Continuing a series of articles focusing on NetBeans users and their five favorite NetBeans IDE features, here's the next part, by Taudo Wenzel. -- NetBeans team.
Taudo M. Wenzel has worked over 15 years as a Software Architect, Lead Developer, and Engineer in the financial industry, focusing on trading and risk evaluation software development. Java EE, Service Oriented Architectures, and large databases with high data volumes and throughput are his main areas of expertise.
What are your 5 favorite NetBeans features?
1. It's a one-stop shop. Everything a developer needs together with a code editor is already there. For example, checking the content of a database table is easy. Connect to a database via the Services window and execute SQL statements, with the help of code completion in the SQL window.
Need to have a look at the JBoss configuration at your remote Linux integration testing box? Don’t leave the IDE! Connect to your remote systems via SSH and use the Terminal window inside the IDE.
2. Fine integration of Mercurial into the IDE. The below screen shows the Results window of the NetBeans Mercurial “Show Changes” command. Executed at the project root node, it lists all uncommitted changes of the whole project. From here, every required action can be done in order to prepare your commit, such as the following:
- delete unneeded files
- perform diffs
- include and exclude files from your commit
3. Flexible project structure and setup. Almost no matter what the project type I'm working on, I can easily open it in NetBeans: free-form Ant projects, simple Maven, more complex Maven multi-module projects, and even Eclipse projects.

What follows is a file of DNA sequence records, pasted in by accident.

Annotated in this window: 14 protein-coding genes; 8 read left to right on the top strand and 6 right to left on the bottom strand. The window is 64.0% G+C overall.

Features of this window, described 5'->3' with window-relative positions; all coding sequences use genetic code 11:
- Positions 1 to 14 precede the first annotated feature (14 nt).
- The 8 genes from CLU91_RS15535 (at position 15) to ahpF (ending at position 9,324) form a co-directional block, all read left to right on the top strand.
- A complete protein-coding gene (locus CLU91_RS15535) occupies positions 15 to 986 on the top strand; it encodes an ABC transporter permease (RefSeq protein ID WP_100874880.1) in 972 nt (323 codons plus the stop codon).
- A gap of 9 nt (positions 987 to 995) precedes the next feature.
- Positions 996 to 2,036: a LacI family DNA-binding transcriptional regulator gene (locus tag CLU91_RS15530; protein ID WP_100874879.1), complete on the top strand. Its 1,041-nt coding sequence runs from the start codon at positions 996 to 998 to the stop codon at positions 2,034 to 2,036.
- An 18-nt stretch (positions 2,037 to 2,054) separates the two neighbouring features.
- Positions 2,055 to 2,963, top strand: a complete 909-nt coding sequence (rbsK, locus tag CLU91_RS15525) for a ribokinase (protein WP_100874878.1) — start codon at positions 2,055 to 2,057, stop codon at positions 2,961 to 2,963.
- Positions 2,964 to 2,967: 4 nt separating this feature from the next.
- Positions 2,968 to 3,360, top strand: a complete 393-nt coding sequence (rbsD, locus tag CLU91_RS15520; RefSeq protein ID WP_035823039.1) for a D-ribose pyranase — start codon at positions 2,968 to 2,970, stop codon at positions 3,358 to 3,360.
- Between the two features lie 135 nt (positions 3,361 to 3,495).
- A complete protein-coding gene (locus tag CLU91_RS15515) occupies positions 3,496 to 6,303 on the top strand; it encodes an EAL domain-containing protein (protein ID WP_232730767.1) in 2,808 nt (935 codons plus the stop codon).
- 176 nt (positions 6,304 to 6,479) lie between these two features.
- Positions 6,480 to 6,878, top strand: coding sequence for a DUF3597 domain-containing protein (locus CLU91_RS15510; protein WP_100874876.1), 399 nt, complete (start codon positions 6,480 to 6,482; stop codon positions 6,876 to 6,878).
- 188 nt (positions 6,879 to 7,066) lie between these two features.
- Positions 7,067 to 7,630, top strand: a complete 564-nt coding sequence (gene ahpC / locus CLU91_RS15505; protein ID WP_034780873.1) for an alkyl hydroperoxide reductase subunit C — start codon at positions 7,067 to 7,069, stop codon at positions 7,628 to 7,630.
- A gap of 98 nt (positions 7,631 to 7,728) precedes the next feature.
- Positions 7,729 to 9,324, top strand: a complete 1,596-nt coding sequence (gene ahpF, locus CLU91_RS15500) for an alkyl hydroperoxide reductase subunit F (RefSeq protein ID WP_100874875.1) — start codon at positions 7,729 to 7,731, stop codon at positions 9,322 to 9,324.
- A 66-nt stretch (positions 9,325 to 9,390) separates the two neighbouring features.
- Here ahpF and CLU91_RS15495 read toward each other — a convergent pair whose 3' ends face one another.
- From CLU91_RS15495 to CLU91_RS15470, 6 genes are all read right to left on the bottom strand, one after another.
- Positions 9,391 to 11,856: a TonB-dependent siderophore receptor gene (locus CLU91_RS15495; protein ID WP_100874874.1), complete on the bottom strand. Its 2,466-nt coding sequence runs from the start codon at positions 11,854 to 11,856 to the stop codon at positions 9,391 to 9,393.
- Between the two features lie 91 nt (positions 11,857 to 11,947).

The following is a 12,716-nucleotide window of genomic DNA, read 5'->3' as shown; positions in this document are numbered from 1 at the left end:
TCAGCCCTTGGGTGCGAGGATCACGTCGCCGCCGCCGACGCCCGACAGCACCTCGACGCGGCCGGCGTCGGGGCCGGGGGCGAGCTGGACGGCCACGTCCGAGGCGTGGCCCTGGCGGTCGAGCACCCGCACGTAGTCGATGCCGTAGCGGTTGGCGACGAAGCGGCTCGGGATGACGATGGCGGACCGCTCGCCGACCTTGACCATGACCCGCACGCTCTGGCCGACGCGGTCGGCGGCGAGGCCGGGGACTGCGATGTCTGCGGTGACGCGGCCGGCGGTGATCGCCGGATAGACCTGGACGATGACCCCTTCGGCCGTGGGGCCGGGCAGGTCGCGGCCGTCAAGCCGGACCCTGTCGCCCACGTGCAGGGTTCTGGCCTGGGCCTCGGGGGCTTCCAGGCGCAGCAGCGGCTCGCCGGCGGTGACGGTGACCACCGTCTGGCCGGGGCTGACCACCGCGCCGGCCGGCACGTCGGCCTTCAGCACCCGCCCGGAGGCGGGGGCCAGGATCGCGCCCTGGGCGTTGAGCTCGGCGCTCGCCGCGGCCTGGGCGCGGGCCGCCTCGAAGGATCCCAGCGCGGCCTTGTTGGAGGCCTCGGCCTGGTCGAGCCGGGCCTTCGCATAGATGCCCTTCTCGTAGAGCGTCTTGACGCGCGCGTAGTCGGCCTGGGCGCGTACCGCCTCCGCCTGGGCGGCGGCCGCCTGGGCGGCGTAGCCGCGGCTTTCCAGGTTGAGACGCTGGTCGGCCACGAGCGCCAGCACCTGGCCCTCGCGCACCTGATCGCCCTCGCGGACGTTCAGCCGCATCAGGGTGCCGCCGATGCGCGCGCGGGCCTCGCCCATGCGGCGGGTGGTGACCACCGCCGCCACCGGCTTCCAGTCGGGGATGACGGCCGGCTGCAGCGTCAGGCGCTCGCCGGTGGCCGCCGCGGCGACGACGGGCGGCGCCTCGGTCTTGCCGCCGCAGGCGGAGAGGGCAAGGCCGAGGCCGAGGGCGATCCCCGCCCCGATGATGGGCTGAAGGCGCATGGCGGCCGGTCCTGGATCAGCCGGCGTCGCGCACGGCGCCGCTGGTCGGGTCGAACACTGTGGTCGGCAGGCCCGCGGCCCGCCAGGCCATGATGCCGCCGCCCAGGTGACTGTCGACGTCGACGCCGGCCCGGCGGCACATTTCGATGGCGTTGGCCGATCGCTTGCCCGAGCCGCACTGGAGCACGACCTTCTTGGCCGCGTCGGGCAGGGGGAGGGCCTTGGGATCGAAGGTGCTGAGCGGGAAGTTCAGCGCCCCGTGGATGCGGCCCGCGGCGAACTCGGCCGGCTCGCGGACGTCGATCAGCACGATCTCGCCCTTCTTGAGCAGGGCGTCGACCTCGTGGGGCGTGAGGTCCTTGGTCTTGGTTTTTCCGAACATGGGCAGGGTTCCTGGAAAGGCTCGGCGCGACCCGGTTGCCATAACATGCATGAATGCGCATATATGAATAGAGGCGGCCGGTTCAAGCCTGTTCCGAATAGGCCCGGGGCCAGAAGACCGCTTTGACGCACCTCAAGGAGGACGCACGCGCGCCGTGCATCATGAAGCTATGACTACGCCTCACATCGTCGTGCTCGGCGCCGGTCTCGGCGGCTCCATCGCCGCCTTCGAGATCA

I have projects with many modules on which different teams need to work. Some are Maven multi-module projects, some Ant. No matter what, they integrate well into the IDE and can be built and executed when necessary.
For example, the "Open Project" dialog recognizes multiple project types and knows how to handle them (from top to bottom): An Ant project called “Batch” that was actually created with Eclipse, a simple Maven project named "Presentation" and a Maven multi-module project:
Also, the great Maven integration cannot be stressed enough. Most devs I know do their Maven builds from the command line (using Eclipse as an IDE) because of unexpected Maven errors that only occur when building inside Eclipse.
This is not what I expect from a modern IDE and is actually the reason why I switched to NetBeans: great Maven support! I don't have any problems with it at all. Even with our large multi-module projects and complex dependencies, NetBeans gets them right. Sometimes during interview season, candidates for freelance job openings send me a zipped Maven project that they've code and put together themselves. NetBeans opens them flawlessly. I am able to build them right away, without any issues.
4. Find Symbol Feature. Very helpful is strg+shift+alt+o to open the "Find Symbol" dialog.With this, I can quickly find members and methods in all the open projects. Very much appreciated in projects with a large code base, when orientating myself within the code structure.
5. Auto-scanning of sources. Any code change from outside the IDE is immediately recognized by NetBeans without the need to hit F5 or anything else. I always have an up-to-date view on all my files. NetBeans scans the sources and recognizes the changes itself. Gone are the days where one would forget to refresh the Projects window and start wondering why something is not working anymore.
Do you and your colleagues also want to share your team's favorite NetBeans features with the world? Write to netbeans dot webmaster at gmail dot com.